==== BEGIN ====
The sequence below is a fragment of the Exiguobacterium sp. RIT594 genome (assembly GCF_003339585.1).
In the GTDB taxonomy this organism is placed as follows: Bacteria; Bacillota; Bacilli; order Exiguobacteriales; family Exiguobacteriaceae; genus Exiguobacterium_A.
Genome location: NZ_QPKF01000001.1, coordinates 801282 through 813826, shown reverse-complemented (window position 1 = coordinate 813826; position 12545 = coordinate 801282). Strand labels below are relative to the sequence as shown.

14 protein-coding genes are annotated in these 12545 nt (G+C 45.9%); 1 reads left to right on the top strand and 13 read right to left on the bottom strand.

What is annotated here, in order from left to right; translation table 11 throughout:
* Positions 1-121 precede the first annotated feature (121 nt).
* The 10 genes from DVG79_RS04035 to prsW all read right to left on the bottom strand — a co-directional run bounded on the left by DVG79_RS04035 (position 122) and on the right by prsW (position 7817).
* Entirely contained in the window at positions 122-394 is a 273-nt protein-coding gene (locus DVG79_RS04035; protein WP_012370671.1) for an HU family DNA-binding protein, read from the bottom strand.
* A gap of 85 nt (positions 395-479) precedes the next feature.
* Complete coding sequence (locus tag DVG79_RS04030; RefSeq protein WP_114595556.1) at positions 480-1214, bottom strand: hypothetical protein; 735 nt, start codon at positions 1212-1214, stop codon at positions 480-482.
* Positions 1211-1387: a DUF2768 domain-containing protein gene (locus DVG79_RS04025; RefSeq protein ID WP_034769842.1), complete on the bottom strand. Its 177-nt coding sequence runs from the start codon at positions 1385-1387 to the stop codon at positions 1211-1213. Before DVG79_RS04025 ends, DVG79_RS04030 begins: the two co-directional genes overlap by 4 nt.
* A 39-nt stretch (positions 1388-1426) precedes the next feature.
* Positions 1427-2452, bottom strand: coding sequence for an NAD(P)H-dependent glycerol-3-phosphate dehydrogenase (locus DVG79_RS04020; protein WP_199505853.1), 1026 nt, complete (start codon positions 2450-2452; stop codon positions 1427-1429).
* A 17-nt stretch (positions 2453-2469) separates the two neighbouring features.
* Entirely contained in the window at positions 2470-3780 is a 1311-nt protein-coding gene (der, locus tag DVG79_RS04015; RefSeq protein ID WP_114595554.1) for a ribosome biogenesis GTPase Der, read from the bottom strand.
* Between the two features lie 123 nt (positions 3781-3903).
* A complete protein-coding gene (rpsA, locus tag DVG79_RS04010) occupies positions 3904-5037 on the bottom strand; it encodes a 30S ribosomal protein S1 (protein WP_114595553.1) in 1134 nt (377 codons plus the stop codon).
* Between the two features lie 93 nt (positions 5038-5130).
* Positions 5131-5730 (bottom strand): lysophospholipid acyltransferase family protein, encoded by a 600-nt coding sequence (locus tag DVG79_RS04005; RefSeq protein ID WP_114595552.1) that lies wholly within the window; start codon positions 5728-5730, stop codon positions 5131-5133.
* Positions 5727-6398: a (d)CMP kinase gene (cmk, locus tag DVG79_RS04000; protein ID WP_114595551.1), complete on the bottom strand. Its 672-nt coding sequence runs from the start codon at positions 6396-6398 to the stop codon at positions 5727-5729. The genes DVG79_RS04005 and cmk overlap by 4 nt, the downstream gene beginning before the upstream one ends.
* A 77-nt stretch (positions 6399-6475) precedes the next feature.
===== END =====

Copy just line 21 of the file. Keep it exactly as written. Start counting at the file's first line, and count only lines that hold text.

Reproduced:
* A 77-nt stretch (positions 6399-6475) precedes the next feature.